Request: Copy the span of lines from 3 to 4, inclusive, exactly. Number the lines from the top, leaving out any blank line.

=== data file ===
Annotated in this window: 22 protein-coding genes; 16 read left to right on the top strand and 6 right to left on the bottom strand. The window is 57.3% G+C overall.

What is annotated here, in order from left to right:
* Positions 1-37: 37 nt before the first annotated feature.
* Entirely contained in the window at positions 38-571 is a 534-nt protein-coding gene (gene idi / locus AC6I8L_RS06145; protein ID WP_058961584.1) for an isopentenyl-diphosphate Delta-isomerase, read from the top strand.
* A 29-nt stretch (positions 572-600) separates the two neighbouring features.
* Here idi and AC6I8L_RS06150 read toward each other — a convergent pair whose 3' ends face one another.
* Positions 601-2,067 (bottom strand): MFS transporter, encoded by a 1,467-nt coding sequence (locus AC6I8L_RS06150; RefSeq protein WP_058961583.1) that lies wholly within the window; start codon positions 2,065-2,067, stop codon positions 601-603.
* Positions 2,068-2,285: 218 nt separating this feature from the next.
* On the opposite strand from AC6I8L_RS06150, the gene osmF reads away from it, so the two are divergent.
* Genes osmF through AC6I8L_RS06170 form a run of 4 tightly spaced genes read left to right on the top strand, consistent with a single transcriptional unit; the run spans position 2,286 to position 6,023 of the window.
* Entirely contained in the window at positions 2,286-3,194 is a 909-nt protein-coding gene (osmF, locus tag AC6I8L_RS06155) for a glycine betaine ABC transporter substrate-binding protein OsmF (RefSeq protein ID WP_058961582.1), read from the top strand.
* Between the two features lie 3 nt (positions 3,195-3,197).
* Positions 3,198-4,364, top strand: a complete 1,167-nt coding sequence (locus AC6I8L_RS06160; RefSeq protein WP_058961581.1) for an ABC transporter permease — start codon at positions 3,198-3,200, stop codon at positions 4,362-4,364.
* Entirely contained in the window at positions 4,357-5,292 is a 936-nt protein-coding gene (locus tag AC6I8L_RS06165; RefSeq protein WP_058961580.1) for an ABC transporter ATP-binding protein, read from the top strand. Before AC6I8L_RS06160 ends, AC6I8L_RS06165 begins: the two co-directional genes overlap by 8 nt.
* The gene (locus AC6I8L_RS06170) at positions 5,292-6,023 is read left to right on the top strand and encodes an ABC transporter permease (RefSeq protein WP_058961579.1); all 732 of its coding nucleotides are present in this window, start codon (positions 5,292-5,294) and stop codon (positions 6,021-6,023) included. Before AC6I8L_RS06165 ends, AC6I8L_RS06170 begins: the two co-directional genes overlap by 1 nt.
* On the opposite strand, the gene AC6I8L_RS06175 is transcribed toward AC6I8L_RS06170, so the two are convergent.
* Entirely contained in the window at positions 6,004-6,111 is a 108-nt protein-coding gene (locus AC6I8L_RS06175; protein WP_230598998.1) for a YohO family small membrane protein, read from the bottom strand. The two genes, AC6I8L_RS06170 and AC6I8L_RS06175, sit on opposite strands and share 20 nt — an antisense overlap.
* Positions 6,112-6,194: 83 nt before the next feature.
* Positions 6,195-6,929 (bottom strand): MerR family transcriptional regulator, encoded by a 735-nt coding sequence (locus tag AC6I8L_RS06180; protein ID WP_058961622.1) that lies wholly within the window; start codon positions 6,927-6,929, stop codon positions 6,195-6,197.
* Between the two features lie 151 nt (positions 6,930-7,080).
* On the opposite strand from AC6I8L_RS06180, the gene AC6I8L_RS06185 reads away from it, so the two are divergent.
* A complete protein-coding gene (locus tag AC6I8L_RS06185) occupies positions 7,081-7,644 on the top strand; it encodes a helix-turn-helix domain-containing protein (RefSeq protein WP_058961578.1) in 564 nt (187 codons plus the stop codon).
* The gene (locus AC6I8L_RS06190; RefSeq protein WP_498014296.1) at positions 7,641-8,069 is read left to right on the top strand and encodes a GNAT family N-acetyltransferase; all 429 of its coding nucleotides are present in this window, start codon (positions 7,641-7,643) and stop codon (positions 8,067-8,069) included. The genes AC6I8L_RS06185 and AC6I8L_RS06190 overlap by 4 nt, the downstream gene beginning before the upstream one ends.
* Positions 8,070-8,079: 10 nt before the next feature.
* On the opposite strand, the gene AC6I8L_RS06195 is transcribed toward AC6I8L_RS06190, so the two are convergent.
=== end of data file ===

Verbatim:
* Positions 1-37: 37 nt before the first annotated feature.
* Entirely contained in the window at positions 38-571 is a 534-nt protein-coding gene (gene idi / locus AC6I8L_RS06145; protein ID WP_058961584.1) for an isopentenyl-diphosphate Delta-isomerase, read from the top strand.